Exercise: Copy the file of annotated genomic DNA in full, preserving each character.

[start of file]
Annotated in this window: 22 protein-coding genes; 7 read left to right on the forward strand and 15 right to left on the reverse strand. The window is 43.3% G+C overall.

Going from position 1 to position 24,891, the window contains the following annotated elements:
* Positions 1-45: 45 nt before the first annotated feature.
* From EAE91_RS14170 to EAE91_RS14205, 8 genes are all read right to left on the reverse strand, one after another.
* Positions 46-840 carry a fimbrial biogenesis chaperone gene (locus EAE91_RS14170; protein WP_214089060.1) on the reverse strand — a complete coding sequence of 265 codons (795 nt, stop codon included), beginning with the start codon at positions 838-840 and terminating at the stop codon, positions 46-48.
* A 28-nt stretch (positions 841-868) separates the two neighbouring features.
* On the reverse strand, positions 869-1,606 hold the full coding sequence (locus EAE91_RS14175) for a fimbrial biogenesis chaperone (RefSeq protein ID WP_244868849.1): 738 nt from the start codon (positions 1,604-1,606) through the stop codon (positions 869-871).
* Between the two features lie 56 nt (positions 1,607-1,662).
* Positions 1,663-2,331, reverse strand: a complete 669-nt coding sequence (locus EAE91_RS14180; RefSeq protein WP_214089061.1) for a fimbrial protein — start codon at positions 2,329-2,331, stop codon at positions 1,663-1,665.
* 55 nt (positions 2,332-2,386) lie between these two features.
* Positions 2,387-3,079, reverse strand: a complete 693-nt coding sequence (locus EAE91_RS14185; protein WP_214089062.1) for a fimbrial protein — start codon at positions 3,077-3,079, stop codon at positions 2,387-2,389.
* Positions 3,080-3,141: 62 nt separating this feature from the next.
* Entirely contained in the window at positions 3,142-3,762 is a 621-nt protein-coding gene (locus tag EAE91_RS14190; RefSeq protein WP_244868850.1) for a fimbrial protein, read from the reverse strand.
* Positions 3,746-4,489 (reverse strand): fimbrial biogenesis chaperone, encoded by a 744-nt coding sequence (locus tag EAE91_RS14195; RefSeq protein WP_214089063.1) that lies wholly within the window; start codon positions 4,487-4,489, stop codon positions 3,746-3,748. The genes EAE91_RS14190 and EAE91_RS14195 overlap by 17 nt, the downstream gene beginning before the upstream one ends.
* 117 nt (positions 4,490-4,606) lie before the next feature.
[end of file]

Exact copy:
Annotated in this window: 22 protein-coding genes; 7 read left to right on the forward strand and 15 right to left on the reverse strand. The window is 43.3% G+C overall.

Going from position 1 to position 24,891, the window contains the following annotated elements:
* Positions 1-45: 45 nt before the first annotated feature.
* From EAE91_RS14170 to EAE91_RS14205, 8 genes are all read right to left on the reverse strand, one after another.
* Positions 46-840 carry a fimbrial biogenesis chaperone gene (locus EAE91_RS14170; protein WP_214089060.1) on the reverse strand — a complete coding sequence of 265 codons (795 nt, stop codon included), beginning with the start codon at positions 838-840 and terminating at the stop codon, positions 46-48.
* A 28-nt stretch (positions 841-868) separates the two neighbouring features.
* On the reverse strand, positions 869-1,606 hold the full coding sequence (locus EAE91_RS14175) for a fimbrial biogenesis chaperone (RefSeq protein ID WP_244868849.1): 738 nt from the start codon (positions 1,604-1,606) through the stop codon (positions 869-871).
* Between the two features lie 56 nt (positions 1,607-1,662).
* Positions 1,663-2,331, reverse strand: a complete 669-nt coding sequence (locus EAE91_RS14180; RefSeq protein WP_214089061.1) for a fimbrial protein — start codon at positions 2,329-2,331, stop codon at positions 1,663-1,665.
* 55 nt (positions 2,332-2,386) lie between these two features.
* Positions 2,387-3,079, reverse strand: a complete 693-nt coding sequence (locus EAE91_RS14185; protein WP_214089062.1) for a fimbrial protein — start codon at positions 3,077-3,079, stop codon at positions 2,387-2,389.
* Positions 3,080-3,141: 62 nt separating this feature from the next.
* Entirely contained in the window at positions 3,142-3,762 is a 621-nt protein-coding gene (locus tag EAE91_RS14190; RefSeq protein WP_244868850.1) for a fimbrial protein, read from the reverse strand.
* Positions 3,746-4,489 (reverse strand): fimbrial biogenesis chaperone, encoded by a 744-nt coding sequence (locus tag EAE91_RS14195; RefSeq protein WP_214089063.1) that lies wholly within the window; start codon positions 4,487-4,489, stop codon positions 3,746-3,748. The genes EAE91_RS14190 and EAE91_RS14195 overlap by 17 nt, the downstream gene beginning before the upstream one ends.
* 117 nt (positions 4,490-4,606) lie before the next feature.